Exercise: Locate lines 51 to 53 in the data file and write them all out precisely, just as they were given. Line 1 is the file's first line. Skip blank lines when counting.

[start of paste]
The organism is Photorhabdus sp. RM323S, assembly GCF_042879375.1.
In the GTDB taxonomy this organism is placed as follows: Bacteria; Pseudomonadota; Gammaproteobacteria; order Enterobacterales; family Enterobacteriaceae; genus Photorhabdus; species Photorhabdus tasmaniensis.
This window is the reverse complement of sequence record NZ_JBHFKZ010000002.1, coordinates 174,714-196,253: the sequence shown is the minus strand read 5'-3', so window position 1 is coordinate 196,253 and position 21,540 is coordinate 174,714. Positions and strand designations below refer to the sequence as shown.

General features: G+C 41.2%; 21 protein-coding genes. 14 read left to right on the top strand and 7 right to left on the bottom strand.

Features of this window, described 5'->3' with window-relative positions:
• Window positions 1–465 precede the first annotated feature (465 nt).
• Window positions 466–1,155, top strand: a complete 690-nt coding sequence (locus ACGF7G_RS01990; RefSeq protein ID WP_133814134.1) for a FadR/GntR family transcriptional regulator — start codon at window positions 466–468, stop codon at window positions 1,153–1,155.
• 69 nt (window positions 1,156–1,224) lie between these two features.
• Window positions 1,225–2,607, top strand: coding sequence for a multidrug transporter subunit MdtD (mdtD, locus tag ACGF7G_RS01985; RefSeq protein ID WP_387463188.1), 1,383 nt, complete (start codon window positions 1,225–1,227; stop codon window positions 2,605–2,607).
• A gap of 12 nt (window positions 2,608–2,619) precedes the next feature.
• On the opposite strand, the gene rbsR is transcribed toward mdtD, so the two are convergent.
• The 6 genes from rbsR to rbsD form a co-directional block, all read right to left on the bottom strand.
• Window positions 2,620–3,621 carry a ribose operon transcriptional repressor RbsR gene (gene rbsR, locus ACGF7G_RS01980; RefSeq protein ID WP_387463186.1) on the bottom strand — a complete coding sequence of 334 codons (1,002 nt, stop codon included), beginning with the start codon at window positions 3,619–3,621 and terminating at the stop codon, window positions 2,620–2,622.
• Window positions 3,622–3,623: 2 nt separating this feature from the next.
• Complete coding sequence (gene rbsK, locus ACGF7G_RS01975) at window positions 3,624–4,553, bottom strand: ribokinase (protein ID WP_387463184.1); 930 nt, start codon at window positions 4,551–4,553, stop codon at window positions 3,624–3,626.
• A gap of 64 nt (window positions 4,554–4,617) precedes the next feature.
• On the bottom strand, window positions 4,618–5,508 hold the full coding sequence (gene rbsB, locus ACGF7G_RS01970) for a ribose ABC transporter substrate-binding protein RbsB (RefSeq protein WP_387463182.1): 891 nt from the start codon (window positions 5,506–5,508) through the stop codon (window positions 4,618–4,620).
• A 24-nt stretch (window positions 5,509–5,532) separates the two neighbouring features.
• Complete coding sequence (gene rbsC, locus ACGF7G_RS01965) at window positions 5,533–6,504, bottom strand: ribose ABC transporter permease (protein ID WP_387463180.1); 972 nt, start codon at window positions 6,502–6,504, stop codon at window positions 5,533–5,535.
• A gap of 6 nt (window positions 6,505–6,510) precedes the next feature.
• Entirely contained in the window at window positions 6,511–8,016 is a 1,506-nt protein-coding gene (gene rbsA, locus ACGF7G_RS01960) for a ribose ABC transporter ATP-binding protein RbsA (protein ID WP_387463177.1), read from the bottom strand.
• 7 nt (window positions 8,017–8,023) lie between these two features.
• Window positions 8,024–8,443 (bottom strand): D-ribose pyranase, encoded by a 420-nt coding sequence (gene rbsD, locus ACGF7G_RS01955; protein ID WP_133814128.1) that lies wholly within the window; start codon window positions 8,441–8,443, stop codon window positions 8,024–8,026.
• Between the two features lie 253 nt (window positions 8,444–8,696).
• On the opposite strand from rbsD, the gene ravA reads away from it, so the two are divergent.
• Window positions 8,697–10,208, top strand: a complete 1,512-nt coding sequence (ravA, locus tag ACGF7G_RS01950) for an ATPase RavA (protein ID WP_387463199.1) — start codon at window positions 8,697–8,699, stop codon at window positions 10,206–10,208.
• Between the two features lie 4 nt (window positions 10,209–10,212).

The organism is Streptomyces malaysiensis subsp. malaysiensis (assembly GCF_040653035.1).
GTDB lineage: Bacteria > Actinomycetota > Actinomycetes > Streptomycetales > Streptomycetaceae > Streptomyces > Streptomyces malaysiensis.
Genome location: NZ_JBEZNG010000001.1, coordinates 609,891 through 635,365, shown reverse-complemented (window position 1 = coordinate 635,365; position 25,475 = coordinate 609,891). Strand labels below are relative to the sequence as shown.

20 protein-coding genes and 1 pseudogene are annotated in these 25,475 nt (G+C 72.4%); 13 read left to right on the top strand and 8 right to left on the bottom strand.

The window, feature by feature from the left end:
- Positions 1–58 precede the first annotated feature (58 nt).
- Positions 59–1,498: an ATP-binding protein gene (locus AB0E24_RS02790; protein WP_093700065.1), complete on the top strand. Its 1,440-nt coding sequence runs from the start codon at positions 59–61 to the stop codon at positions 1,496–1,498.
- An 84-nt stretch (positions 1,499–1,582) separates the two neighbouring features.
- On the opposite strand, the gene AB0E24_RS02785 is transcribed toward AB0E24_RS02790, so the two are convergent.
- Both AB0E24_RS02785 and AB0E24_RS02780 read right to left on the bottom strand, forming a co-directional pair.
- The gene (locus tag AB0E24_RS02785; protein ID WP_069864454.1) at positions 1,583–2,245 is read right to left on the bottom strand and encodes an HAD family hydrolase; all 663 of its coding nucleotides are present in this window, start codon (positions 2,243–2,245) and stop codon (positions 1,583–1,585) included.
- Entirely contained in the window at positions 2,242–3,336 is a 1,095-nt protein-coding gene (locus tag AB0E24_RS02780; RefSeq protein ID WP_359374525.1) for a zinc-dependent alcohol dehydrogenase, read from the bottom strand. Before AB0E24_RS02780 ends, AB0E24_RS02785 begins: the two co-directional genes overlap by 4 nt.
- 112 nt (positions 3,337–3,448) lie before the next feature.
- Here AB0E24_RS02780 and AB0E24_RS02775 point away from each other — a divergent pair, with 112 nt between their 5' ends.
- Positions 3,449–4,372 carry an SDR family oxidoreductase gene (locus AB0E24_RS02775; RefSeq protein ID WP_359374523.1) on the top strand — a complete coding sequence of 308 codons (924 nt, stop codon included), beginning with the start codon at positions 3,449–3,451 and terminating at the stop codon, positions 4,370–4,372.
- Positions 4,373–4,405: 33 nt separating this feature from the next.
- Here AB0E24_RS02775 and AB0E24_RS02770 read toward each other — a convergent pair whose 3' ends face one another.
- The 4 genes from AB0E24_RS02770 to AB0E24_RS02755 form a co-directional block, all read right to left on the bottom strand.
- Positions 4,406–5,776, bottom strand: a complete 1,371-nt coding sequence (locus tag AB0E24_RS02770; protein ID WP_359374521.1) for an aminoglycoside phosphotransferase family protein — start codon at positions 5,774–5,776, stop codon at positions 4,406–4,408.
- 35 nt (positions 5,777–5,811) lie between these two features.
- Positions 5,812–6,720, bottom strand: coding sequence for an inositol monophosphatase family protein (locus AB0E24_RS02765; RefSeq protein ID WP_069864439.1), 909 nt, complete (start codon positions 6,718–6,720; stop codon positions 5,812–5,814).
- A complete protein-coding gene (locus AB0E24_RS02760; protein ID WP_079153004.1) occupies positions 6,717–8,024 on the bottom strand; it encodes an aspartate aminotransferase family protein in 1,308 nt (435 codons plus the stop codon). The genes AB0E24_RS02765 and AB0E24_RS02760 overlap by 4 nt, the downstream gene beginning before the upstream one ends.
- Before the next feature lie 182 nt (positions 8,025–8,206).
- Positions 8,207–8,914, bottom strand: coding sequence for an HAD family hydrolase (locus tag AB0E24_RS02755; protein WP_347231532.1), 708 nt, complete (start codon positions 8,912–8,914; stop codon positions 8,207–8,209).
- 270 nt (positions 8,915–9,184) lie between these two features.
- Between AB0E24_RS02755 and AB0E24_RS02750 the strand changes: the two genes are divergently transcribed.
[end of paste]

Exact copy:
- Positions 8,207–8,914, bottom strand: coding sequence for an HAD family hydrolase (locus tag AB0E24_RS02755; protein WP_347231532.1), 708 nt, complete (start codon positions 8,912–8,914; stop codon positions 8,207–8,209).
- 270 nt (positions 8,915–9,184) lie between these two features.
- Between AB0E24_RS02755 and AB0E24_RS02750 the strand changes: the two genes are divergently transcribed.